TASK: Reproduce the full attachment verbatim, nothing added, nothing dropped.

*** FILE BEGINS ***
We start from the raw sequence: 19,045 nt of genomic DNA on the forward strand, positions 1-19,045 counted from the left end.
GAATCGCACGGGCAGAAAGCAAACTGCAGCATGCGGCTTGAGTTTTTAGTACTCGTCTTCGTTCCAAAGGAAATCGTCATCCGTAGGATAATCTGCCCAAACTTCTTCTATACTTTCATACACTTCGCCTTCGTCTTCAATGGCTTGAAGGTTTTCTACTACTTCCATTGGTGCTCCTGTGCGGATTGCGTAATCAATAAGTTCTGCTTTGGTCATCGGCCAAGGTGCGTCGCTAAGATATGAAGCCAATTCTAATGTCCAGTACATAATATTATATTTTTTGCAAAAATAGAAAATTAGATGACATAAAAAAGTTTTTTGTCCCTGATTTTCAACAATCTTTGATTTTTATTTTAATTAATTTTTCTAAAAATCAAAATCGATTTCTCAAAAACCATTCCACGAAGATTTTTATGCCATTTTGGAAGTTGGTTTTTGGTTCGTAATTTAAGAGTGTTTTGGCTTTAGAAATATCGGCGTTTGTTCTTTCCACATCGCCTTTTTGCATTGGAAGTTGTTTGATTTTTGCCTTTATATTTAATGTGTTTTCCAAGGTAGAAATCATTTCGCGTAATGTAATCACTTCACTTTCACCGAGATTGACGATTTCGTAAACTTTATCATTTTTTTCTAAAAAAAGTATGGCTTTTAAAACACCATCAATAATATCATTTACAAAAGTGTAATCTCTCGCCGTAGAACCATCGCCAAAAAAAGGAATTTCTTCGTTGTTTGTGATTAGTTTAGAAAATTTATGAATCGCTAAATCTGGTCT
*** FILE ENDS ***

We start from the raw sequence: 19,045 nt of genomic DNA on the forward strand, positions 1-19,045 counted from the left end.
GAATCGCACGGGCAGAAAGCAAACTGCAGCATGCGGCTTGAGTTTTTAGTACTCGTCTTCGTTCCAAAGGAAATCGTCATCCGTAGGATAATCTGCCCAAACTTCTTCTATACTTTCATACACTTCGCCTTCGTCTTCAATGGCTTGAAGGTTTTCTACTACTTCCATTGGTGCTCCTGTGCGGATTGCGTAATCAATAAGTTCTGCTTTGGTCATCGGCCAAGGTGCGTCGCTAAGATATGAAGCCAATTCTAATGTCCAGTACATAATATTATATTTTTTGCAAAAATAGAAAATTAGATGACATAAAAAAGTTTTTTGTCCCTGATTTTCAACAATCTTTGATTTTTATTTTAATTAATTTTTCTAAAAATCAAAATCGATTTCTCAAAAACCATTCCACGAAGATTTTTATGCCATTTTGGAAGTTGGTTTTTGGTTCGTAATTTAAGAGTGTTTTGGCTTTAGAAATATCGGCGTTTGTTCTTTCCACATCGCCTTTTTGCATTGGAAGTTGTTTGATTTTTGCCTTTATATTTAATGTGTTTTCCAAGGTAGAAATCATTTCGCGTAATGTAATCACTTCACTTTCACCGAGATTGACGATTTCGTAAACTTTATCATTTTTTTCTAAAAAAAGTATGGCTTTTAAAACACCATCAATAATATCATTTACAAAAGTGTAATCTCTCGCCGTAGAACCATCGCCAAAAAAAGGAATTTCTTCGTTGTTTGTGATTAGTTTAGAAAATTTATGAATCGCTAAATCTGGTCT